The Myth of Increased Recreational Opioid Use
The popular myth we have been led to believe is that of Johnny, a typical teenager, who is rooting around in grandma’s medicine cabinet and finds her pain pills. He tries one and becomes instantly addicted. When he runs out of pain pills, his new brain disease sends him foaming at the mouth out onto the street in search of heroin where he dies of an overdose with a needle in his arm.
Heroin has become the new marijuana – with one difference: it is one hundred percent deadly. There is just one problem with the above scenario: almost every particular in it is contradicted by the research data.
First, let us establish some basic facts we can all agree on. The number of prescription opioid painkiller prescriptions in the U.S. has roughly doubled from 1999 to the present, with the number of prescriptions peaking in 2011 at 219,000,000 prescriptions for the year. This subsequently dropped in 2012 and 2013, very likely due to prescriber education programs and Prescription Monitoring Programs. This data is summarized in Figure 1.
Along with the increase in opioid painkiller prescribing has come an increase in opioid overdose deaths. According to data from the CDC, from 1999 to the present the number of opioid overdose deaths (either painkillers or heroin) per capita has nearly quadrupled, going from 21 deaths per million in 1999 to 77 deaths per million in 2013, as can be seen in Figure 2. In terms of actual deaths, there were 5,990 deaths in 1999 as compared to 24,492 in 2013. These numbers are also very likely a major underestimate of the actual numbers because many death certificates for poisoning do not specify what the poison was, and the number of deaths from unspecified poisons has also increased dramatically between 1999 and 2013. The number of deaths by opioid poisoning alone is now approaching the number of traffic fatalities, which, according to the CDC, was 33,783 deaths (rate of 108 per million) in 2013. (Note: if we look at the data from all poisonings, not just opioid poisonings, these exceeded the number of deaths from traffic accidents several years ago: the total of all poisoning deaths for 2013 is 43,982.)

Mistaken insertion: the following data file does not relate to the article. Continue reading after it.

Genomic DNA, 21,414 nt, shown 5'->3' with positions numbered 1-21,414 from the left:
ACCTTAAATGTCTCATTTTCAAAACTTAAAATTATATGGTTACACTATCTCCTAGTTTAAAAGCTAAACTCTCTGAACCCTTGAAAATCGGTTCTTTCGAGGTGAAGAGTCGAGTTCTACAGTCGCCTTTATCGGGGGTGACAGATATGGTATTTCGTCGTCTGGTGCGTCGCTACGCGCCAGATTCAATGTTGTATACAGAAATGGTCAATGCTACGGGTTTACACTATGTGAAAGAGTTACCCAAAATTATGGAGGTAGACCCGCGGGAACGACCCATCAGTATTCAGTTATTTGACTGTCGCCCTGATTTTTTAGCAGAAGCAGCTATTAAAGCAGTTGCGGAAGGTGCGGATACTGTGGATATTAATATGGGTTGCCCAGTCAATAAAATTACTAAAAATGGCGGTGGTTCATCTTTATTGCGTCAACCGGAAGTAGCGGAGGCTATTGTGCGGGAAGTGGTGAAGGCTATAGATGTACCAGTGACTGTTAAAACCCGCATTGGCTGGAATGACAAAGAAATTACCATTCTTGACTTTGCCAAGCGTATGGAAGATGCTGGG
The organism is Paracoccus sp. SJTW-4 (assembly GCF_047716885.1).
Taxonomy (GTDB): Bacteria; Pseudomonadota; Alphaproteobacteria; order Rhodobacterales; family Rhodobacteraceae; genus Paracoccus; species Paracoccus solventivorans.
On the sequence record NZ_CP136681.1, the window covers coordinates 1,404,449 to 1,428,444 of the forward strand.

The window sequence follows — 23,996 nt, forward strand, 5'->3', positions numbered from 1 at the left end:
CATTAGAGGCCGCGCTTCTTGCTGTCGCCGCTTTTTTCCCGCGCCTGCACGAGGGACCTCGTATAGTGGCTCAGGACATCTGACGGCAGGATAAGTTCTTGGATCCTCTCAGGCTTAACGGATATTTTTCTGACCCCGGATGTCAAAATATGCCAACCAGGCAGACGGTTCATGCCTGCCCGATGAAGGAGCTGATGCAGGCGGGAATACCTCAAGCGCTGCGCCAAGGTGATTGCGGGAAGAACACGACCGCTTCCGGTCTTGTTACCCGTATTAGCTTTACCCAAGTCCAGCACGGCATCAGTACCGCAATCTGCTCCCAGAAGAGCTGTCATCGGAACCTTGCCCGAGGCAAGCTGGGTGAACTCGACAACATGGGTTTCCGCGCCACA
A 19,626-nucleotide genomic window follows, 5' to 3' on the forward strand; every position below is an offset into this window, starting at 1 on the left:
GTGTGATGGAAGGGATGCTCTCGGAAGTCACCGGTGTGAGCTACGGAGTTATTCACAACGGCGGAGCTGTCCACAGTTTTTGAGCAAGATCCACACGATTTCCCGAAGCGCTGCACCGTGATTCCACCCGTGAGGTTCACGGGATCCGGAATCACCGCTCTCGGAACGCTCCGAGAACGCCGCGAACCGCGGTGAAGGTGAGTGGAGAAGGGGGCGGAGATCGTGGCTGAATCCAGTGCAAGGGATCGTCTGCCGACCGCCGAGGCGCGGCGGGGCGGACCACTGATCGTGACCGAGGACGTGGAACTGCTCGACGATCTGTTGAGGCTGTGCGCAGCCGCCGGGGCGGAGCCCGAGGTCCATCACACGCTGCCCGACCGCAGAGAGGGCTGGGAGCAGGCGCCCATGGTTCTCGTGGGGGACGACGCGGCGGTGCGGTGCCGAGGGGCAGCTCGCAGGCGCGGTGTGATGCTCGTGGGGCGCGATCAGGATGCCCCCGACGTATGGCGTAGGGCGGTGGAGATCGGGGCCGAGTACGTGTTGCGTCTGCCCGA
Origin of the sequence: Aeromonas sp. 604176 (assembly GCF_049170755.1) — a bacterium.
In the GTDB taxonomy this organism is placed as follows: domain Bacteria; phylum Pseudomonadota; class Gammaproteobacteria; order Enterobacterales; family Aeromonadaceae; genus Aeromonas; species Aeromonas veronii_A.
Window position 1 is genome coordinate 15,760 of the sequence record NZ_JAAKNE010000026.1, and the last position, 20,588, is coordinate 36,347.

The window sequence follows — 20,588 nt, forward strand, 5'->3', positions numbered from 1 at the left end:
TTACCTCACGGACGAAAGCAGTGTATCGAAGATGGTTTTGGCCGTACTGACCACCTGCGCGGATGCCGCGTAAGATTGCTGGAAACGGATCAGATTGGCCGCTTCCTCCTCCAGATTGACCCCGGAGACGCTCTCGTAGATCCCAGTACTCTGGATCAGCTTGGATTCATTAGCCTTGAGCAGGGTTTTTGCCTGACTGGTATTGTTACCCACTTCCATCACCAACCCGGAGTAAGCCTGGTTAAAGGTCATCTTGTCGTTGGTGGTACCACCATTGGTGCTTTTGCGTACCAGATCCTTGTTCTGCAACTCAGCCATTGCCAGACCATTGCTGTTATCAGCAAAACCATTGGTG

Many people have assumed that there has been a corresponding increase in non-medical opioid users and individuals with Opioid Abuse or Dependence to go along with these increases in prescribing and in overdoses; however, data from the National Survey on Drug Use and Health (NSDUH) do not bear this assumption out.
Figure 3 shows us the percentage of the U.S. population over the age of 12 engaged in non-medical painkiller use or heroin use from 2002 to 2013. It is quite surprising that there has been no increase in the number of non-medical users of painkillers given that the number of prescriptions roughly doubled during this period and the number overdose deaths has roughly quadrupled. We do, however, see increases in heroin use starting around 2009, with the number of heroin users roughly doubling between 2003 and 2013.